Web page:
Are you allergic to the antibiotic? Is a mildly upset stomach going to be a traumatic event for you? If the answers to both of these are no, then antibiotics, as a general rule, will not be dangerous to your health. You're not personally going to save the world from MRSA by selflessly forgoing antibiotics, either, so don't lecture on societal effects.

I don't understand your aversion to modern medicine. It's useful to remember sometimes that "natural" doesn't necessarily mean better. In our "natural" state, life expectancy was very low and people died from routine cuts and scrapes that got infected.
posted by chrisamiller at 3:57 PM on April 16, 2009 [1 favorite]

Best answer: I think a lot of people are missing the fact that the OP isn't planning on skipping the antibiotics if he's got a MRSA skin infection; he's asking whether he should wait something like 8 hours (at this point) to get the results back before taking them given that one doctor said it doesn't look like MRSA and that it appears to be clearing on its own.

OP: If it were me I would have started the antibiotics just about 30 minutes after the doctor wrote me the prescription. But since you didn't and now another doc has told you he doesn't think its MRSA and you have test results coming back very soon, I'd probably wait to get the results.

Needless to say, if the results come back MRSA you better damn well take all the antibiotics whether or not it appears to be healing by itself. Take them all. On time. On schedule. Without excuses. It it isn't MRSA, well, you've avoided taking heavy duty antibiotics which contrary to what someone else said earlier does, in fact, carry a lot of downside risk. Much less downside risk than a MRSA infection but still a risk.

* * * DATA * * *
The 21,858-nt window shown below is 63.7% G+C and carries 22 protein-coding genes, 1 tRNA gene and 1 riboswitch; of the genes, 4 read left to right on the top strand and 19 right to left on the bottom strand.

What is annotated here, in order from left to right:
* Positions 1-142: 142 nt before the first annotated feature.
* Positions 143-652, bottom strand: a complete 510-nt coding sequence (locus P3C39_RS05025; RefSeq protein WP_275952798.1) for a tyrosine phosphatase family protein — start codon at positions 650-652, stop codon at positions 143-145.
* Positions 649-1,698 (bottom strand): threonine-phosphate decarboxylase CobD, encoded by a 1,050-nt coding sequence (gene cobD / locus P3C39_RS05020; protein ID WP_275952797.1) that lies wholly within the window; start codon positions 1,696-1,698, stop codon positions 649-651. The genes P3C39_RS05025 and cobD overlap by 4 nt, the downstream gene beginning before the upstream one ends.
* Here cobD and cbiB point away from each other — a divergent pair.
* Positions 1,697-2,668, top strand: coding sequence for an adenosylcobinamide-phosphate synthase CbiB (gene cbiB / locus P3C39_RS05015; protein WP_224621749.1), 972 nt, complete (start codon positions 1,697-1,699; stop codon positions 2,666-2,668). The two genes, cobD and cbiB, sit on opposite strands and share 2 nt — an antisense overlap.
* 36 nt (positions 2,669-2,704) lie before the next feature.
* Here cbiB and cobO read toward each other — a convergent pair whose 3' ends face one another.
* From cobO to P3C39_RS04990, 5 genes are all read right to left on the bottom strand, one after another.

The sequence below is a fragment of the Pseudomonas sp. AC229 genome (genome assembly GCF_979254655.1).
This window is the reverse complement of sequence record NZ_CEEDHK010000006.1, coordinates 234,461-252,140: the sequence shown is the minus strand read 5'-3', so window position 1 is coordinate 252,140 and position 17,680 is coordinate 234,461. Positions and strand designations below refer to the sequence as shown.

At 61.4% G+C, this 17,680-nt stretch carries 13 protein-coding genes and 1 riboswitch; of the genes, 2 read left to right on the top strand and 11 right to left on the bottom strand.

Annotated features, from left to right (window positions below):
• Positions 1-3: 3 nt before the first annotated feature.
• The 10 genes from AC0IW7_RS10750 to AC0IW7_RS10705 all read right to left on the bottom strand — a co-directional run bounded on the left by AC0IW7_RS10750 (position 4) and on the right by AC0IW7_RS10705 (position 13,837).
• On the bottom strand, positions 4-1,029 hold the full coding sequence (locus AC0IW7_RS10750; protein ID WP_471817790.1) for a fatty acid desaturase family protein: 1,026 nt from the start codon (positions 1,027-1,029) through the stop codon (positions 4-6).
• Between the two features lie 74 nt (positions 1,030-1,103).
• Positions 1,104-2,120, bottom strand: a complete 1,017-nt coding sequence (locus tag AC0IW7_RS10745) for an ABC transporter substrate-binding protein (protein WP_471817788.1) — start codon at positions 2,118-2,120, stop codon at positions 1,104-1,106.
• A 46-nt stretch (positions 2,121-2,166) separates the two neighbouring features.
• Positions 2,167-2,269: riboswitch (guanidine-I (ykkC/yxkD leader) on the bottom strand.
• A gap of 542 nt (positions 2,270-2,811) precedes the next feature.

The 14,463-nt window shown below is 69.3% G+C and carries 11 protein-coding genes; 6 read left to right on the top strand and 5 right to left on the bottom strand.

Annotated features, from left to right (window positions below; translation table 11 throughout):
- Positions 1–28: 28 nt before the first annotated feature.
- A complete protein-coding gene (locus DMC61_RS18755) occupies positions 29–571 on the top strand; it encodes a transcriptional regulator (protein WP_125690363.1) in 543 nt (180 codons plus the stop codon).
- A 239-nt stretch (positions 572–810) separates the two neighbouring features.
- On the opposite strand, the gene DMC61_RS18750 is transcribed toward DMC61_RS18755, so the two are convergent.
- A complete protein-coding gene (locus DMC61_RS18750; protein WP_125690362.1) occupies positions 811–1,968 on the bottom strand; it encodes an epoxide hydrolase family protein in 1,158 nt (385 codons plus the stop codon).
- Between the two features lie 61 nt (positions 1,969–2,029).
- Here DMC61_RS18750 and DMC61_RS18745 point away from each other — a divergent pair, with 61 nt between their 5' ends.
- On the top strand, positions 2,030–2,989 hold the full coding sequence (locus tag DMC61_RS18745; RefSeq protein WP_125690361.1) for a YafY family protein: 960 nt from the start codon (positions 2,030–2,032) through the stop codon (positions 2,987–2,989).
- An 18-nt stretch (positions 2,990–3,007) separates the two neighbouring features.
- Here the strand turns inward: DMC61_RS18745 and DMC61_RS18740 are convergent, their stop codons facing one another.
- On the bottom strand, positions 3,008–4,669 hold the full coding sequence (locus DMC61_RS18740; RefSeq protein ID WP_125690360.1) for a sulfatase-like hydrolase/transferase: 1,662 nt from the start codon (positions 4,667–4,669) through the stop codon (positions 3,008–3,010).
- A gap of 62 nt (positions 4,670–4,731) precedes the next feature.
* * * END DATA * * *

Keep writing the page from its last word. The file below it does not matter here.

posted by Justinian at 3:59 PM on April 16, 2009 [1 favorite]

Best answer: Here's a less well formatted grid, but one that lays out the pros and cons a bit better (in my opinion).

Take the drugs
Risks: 1) Negative reaction to the anti-biotic. This can be itchy hives, or sore and easily injured joints and ligaments, or gastro-intestinal issues. Read up on the particular antibiotic for the likelihood of adverse reactions. 2) Anti-biotic is not effective against the infection anyway, so your stuck on a round of anti-biotics for no reason.

Benefit: If you do have a staph infection, and the staph isn't resistant to the anti-biotic, the infection will be cleared

Don't take the drugs: